Friday, May 10, 2019

Dolls (Italy/USA, 1987)

(Spoilers) Whether one sees Dolls as director Stuart Gordon's secondary or tertiary horror outing hinges on whether you consider when the movie was made or when it was released. Gordon actually shoehorned this odd little horror movie in between his first two Lovecraft adaptations Re-Animator (1985) and From Beyond (1986 / trailer), but ended up releasing it after the latter.
Considering how different this movie is to those two visceral and over-the-top blackly humorous gore films, it is perhaps not surprising that Dolls was a commercial flop — most fans of his two earlier horror excursions were surely put off by this film's lack of excessive blood and carnage and its oddly childlike view of horror. But it should be a self-evident fact that just because a film is a commercial flop doesn't mean it isn't good. And while Dolls is far from a perfect film, it does have its moments and is, in the end, far from a waste of time. In fact, some people will find it pretty damn good — as we did.
Dolls flits by at a relatively gaunt 77 minutes, and is far less a roller-coaster ride of unexpected money shots ala Re-Animator than it is a leisurely paced, almost old-fashioned tale that takes a bit to get started but then doesn't overstay its welcome. The script is less than waterproof, due in part to the overall almost fairytale simplicity of the narrative, but then the movie also follows a somewhat childlike logic in which flaws of simplification (such as blood being explained away as spilt paint, a thieving but lightly packed woman who has a flashlight at hand, and adults as one-dimensionally nasty as Cinderella's or Hansel & Gretel's stepmothers, to mention but a few) almost seem acceptable. Within the movie itself, the topic of the child inside is broached more than once — and, arguably, this movie is perhaps best enjoyed by people who still have a bit of child, or at least a child's grasp of horror, inside them. Indeed, if an underlying message can be gleaned when watching Dolls, it is perhaps less "don't be evil" than "don't lose your inner-child".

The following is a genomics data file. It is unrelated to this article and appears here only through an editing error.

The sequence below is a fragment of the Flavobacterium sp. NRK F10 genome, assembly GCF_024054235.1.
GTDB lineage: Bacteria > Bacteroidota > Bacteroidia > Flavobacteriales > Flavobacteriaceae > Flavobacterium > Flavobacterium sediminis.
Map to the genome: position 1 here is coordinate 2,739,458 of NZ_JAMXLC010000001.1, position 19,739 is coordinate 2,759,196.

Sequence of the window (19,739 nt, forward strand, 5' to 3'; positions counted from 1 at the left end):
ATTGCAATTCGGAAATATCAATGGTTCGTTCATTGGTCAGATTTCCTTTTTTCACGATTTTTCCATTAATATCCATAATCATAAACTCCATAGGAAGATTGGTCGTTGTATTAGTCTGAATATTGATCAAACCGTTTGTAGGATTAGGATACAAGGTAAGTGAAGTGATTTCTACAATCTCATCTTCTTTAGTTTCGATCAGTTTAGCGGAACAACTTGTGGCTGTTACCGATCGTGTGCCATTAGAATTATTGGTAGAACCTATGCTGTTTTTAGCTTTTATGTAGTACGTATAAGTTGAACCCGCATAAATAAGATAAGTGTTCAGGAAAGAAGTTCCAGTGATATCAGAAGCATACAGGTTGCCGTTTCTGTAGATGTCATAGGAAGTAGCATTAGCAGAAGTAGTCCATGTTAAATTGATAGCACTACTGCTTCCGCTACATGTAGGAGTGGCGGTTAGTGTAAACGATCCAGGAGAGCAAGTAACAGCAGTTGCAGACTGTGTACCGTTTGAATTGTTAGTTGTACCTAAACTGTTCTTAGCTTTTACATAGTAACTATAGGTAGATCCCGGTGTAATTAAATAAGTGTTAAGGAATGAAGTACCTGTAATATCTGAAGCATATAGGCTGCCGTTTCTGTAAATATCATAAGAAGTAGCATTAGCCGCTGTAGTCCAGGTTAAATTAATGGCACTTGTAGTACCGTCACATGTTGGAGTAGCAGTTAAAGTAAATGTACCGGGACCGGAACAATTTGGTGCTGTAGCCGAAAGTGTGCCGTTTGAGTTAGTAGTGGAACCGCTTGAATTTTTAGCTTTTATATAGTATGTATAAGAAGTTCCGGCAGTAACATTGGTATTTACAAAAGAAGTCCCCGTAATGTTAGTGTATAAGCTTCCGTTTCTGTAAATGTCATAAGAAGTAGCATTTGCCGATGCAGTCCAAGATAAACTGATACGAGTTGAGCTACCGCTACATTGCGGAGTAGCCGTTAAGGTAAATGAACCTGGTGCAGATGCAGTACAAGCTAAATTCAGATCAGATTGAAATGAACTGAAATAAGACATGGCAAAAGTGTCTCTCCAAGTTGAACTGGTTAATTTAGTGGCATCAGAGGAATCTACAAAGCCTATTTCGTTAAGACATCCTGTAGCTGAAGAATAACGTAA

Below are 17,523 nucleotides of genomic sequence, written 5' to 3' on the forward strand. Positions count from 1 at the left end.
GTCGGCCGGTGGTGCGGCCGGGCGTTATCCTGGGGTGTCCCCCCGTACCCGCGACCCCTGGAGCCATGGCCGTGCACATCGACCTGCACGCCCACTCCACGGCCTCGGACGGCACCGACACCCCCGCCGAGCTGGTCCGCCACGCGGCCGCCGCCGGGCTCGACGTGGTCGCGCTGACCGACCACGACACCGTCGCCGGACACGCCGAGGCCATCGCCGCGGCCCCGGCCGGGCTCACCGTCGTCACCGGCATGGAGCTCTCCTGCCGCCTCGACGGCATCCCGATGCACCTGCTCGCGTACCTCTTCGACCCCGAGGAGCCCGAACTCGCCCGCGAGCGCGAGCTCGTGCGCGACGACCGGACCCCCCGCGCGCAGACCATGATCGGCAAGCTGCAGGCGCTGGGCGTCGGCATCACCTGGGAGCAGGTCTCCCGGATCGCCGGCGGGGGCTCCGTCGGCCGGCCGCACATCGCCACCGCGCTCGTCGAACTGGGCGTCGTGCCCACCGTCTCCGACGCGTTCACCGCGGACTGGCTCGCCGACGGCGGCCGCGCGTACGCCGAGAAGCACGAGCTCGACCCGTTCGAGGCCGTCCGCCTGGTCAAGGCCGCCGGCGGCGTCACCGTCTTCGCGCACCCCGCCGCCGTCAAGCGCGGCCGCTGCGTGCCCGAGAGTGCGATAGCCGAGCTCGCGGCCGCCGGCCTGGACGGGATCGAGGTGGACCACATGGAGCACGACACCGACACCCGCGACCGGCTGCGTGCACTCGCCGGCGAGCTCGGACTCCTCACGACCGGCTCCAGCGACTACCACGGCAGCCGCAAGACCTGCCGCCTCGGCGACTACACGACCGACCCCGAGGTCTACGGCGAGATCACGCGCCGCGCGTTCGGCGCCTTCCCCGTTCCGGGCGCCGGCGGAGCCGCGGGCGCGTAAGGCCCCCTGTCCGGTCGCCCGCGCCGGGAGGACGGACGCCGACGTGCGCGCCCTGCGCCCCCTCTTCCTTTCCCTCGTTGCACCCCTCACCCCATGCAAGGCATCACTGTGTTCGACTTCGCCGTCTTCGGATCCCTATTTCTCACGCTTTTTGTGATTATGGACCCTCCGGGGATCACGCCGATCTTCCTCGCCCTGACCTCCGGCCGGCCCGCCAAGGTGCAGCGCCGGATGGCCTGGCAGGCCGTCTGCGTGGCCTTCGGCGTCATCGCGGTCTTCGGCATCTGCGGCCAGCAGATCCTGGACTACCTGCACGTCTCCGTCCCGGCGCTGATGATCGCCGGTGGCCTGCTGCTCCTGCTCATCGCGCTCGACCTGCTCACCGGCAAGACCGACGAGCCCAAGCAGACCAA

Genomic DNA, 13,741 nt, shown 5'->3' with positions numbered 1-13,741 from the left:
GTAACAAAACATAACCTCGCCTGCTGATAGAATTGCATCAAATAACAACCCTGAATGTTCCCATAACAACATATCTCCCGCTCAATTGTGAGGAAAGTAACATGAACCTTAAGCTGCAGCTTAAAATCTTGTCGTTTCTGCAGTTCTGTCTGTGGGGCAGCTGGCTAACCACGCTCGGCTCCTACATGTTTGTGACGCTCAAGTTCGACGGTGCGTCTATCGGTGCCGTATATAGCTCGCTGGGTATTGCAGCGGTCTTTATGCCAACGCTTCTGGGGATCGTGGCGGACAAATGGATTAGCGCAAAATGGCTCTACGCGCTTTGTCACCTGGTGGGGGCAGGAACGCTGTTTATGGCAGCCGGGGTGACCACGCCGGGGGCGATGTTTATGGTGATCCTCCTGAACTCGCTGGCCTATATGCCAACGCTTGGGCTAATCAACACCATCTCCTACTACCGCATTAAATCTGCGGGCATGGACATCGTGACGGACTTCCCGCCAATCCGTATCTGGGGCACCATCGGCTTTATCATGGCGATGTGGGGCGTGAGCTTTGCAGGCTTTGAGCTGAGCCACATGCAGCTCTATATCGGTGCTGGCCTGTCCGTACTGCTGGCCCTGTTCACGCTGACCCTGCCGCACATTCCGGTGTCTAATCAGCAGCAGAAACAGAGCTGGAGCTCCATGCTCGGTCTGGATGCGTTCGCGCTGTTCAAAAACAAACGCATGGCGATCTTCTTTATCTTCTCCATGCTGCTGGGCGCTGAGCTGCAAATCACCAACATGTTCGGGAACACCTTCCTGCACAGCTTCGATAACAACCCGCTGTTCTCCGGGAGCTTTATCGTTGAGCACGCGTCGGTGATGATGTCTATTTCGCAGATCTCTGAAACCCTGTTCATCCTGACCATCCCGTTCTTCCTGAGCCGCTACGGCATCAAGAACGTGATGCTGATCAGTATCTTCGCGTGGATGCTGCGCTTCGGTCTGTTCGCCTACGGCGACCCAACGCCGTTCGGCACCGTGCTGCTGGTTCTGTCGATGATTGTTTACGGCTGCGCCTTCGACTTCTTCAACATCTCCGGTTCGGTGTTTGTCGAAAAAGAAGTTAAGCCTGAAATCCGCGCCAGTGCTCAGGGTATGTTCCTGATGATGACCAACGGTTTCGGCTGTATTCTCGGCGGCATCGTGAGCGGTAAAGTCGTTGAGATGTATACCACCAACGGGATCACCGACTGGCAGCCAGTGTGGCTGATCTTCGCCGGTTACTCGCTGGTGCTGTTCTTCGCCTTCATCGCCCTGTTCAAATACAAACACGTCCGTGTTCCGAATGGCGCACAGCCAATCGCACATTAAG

The basic setup of Dolls is one of the oldest of horror films, and can be found in films probably from before Edgar G Ulmer's classic Black Cat (1934 / trailer) to long after the cult must-see, The Rocky Horror Picture Show (1975 / trailer): a variety of people get stranded in their vehicles on a dark and stormy night and take refuge in a distant house inhabited by mysterious people who aren't exactly what they seem.*
* In terms of short films, the rainy night in a strange house scenario (minus the cars & mysterious hosts) is already present in our October 2018 Short Film of the Month, Segundo de Chomón's The Haunted House, which is from 1908.
In the case of those stranded, we have the neglectful father David Bower (Ian Patrick Williams of TerrorVision [1986 / trailer], The Last Resort [2009 / trailer], Growth [2010 / trailer] and Dire Wolf [2009 / trailer]), wicked stepmother Rosemary Bower (Carolyn Purdy-Gordon of Castle Freak [1995]) and little daughter Judy Bower (Carrie Lorraine); two obnoxious hitchhikers, the Madonna-wannabe Isabel (Bunty Bailey) and her punkette friend Enid (Cassie Stuart of Afraid of the Dark [1991 / trailer]) and Slayground [1983 / trailer]); and the goofy nice guy Ralf Morris (Stephan Lee [11 Nov 1955 – 14 Aug 2014] of The Pit and the Pendulum [1991 / trailer], Ghoulies III: Ghoulies Go to College [1991 / trailer] and Ken Russell's China Blue [1984 / trailer]). As for the mysterious people who aren't exactly what they seem, we have the elderly toymaker Gabriel Hartwicke (Guy Rolfe [27 Dec 1911 – 19 Oct 2003]) of the kiddy fave Mr. Sardonicus [1961 / original trailer] and Retro Puppet Master [1999]), among others, and his wife Hilary Hartwicke (Hilary Mason  [4 Sept 1917 – 5 Sept 2006] of the classic Don't Look Now [1973 / trailer], Haunted [1995/ trailer] and I Don't Want to Be Born [1975/ trailer]).